Thousands of Post Offices could become bank branches under Labour Party plans to reform the financial system.
Shadow chancellor John McDonnell said a new Post Bank would protect community banking at a time when the big High Street lenders are closing branches.
Labour's proposals also include keeping Royal Bank of Scotland in public ownership, and creating a bank to invest in infrastructure.
Mr McDonnell said the changes would promote vital national priorities.
He estimates that running Post Bank through the Post Office network could create up to 3,600 branches.
Labour has cited research from consumer group Which? which suggested that over the past 30 years the UK has lost nearly two-thirds of its bank and building society branches, from 20,583 in 1988 to just 7,586 today.
The shadow chancellor said: "Poor access to local bank branches hurts our town centres and local communities, particularly affecting elderly and more vulnerable customers, as well as damaging the ability of local small businesses to invest."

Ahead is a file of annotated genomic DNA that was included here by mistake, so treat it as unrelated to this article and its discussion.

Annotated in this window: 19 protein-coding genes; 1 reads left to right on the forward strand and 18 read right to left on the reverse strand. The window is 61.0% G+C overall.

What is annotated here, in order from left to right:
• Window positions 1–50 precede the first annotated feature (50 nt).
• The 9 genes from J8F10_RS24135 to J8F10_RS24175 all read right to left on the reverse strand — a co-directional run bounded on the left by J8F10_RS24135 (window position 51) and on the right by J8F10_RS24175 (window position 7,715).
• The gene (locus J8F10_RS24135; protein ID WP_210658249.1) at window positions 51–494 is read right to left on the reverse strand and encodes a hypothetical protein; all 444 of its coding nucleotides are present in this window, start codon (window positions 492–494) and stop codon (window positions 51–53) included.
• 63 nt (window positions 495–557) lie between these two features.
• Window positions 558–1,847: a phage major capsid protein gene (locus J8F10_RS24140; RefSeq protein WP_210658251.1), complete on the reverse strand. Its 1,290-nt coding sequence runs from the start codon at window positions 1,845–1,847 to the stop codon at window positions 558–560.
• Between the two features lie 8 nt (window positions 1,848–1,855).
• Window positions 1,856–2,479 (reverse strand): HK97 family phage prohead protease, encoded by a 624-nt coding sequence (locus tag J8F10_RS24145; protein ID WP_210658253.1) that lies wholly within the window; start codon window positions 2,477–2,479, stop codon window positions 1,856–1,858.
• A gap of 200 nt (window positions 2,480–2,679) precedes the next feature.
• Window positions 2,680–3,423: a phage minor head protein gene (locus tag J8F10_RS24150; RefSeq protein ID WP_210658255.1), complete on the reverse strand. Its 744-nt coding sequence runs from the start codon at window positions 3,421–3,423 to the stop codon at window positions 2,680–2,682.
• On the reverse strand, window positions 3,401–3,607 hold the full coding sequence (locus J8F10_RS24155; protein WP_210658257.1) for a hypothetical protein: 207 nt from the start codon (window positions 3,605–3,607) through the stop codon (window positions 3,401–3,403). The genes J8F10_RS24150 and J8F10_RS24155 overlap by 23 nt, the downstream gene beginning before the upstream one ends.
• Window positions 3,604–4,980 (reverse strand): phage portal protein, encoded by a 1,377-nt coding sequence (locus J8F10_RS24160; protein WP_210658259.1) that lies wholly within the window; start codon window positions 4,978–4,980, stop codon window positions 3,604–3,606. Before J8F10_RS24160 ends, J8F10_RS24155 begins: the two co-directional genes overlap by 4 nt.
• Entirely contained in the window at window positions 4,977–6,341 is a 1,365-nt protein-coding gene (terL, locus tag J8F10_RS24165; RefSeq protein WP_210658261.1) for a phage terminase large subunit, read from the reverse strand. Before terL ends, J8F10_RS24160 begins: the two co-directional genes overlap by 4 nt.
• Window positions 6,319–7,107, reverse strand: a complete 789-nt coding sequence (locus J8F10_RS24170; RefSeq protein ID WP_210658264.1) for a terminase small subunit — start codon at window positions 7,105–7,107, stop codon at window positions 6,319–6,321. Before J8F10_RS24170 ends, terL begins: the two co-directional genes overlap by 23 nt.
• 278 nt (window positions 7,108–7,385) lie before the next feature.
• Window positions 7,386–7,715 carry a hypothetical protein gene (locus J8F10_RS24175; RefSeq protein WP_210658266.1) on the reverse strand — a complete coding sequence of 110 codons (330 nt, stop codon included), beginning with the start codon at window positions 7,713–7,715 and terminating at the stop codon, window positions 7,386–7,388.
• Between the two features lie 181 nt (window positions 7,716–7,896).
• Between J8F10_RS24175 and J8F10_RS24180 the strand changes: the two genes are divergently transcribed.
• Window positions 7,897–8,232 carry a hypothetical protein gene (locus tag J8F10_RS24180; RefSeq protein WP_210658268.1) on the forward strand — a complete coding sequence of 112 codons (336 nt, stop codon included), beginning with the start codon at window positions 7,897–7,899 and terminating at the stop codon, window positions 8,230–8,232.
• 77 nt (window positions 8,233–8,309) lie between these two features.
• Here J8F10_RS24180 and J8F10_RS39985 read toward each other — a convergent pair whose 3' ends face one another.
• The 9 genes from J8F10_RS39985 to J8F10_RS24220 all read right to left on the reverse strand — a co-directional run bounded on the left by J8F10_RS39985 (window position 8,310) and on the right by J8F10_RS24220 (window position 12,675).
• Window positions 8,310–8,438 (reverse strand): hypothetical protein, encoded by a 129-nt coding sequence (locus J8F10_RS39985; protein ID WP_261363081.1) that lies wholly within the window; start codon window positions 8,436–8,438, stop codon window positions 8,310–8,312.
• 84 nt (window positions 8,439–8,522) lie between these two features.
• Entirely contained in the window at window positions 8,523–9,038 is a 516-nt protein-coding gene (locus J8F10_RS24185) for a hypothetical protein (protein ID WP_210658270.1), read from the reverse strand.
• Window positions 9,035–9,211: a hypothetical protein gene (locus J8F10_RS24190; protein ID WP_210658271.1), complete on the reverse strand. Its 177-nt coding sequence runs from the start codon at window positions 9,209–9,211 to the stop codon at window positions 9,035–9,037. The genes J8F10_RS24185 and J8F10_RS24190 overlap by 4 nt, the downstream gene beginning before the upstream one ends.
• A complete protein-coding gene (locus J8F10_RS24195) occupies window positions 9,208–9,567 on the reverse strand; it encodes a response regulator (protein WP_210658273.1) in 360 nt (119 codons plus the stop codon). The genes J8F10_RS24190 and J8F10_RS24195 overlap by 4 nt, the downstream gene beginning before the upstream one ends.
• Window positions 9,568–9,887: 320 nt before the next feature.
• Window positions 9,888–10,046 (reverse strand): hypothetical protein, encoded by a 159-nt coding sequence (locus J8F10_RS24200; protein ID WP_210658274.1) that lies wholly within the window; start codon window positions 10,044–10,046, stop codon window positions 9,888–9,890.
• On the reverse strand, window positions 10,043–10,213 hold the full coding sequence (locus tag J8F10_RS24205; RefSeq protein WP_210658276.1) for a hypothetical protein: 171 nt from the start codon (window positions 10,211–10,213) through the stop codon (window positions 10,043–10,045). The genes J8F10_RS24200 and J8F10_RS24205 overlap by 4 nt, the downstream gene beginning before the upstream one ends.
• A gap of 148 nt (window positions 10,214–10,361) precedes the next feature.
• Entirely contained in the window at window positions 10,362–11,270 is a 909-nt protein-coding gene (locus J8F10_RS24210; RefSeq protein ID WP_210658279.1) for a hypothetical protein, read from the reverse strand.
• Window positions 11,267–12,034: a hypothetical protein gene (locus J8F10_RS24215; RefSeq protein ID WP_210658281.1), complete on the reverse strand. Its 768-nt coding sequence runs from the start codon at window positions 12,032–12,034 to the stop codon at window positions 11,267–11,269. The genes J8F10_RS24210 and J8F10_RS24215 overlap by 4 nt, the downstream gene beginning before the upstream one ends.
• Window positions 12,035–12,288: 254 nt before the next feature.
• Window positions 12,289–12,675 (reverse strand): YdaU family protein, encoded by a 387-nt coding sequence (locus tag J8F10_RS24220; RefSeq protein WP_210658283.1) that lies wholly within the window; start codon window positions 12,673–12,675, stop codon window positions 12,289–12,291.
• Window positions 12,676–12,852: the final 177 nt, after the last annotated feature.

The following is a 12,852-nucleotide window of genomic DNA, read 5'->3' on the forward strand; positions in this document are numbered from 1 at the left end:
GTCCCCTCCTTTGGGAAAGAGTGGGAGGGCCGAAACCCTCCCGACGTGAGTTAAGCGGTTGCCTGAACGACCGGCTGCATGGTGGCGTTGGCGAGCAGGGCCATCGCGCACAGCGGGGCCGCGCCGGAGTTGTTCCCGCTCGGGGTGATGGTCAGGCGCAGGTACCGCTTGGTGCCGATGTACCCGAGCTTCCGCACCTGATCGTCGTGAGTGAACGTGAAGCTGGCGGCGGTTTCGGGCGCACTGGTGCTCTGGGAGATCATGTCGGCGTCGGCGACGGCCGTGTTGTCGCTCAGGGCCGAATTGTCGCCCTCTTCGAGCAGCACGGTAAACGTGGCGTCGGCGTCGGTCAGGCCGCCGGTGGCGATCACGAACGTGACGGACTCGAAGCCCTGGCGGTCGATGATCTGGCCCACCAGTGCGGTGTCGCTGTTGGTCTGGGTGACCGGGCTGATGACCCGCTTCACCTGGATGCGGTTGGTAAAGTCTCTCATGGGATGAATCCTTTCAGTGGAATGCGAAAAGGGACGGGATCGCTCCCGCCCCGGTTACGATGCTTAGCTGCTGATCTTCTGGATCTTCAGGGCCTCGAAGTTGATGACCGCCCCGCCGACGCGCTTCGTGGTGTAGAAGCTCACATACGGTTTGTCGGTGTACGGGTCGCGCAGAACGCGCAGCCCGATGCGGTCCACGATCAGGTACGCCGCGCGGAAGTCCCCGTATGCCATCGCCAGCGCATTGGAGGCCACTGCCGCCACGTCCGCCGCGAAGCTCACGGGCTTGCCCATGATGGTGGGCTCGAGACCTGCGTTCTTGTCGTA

'Nervous system' of economy
Mr McDonnell also said Labour would halt the disposal of the government's 62% stake in RBS so that profits, and the branch network, served communities.
The bank was rescued by the government in 2008 in the aftermath of the financial crisis at a cost of £45bn.
Last year, RBS announced its first dividend to shareholders since its bailout.
A spokesman for RBS said on Sunday: "The timing and price of any government share sale is a matter for the Treasury. Our focus continues to be on building a bank that delivers for shareholders, customers and the UK economy."
Mr McDonnell would also establish a £250bn National Investment Bank and network of Regional Development Banks to invest small business, infrastructure and green technologies.
He said: "Finance is the central nervous system of the economy. It directs investment, deciding which businesses and projects get off the ground and which fail.
"For too long, this vital part of our economy has been solely in the hands of the big banks and the speculators."